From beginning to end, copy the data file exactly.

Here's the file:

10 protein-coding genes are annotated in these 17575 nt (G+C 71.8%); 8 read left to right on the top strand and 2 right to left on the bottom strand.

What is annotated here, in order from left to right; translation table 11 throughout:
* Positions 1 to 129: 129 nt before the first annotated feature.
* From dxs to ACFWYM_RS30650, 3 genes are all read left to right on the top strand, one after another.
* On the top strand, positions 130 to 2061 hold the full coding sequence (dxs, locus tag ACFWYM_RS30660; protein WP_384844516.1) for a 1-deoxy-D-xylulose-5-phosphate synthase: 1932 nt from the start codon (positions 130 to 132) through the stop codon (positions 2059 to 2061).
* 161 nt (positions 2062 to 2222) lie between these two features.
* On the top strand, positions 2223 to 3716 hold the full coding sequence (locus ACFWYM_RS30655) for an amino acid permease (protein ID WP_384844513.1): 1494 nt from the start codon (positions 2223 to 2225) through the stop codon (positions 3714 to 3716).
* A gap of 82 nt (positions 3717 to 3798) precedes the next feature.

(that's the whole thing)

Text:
10 protein-coding genes are annotated in these 17575 nt (G+C 71.8%); 8 read left to right on the top strand and 2 right to left on the bottom strand.

What is annotated here, in order from left to right; translation table 11 throughout:
* Positions 1 to 129: 129 nt before the first annotated feature.
* From dxs to ACFWYM_RS30650, 3 genes are all read left to right on the top strand, one after another.
* On the top strand, positions 130 to 2061 hold the full coding sequence (dxs, locus tag ACFWYM_RS30660; protein WP_384844516.1) for a 1-deoxy-D-xylulose-5-phosphate synthase: 1932 nt from the start codon (positions 130 to 132) through the stop codon (positions 2059 to 2061).
* 161 nt (positions 2062 to 2222) lie between these two features.
* On the top strand, positions 2223 to 3716 hold the full coding sequence (locus ACFWYM_RS30655) for an amino acid permease (protein ID WP_384844513.1): 1494 nt from the start codon (positions 2223 to 2225) through the stop codon (positions 3714 to 3716).
* A gap of 82 nt (positions 3717 to 3798) precedes the next feature.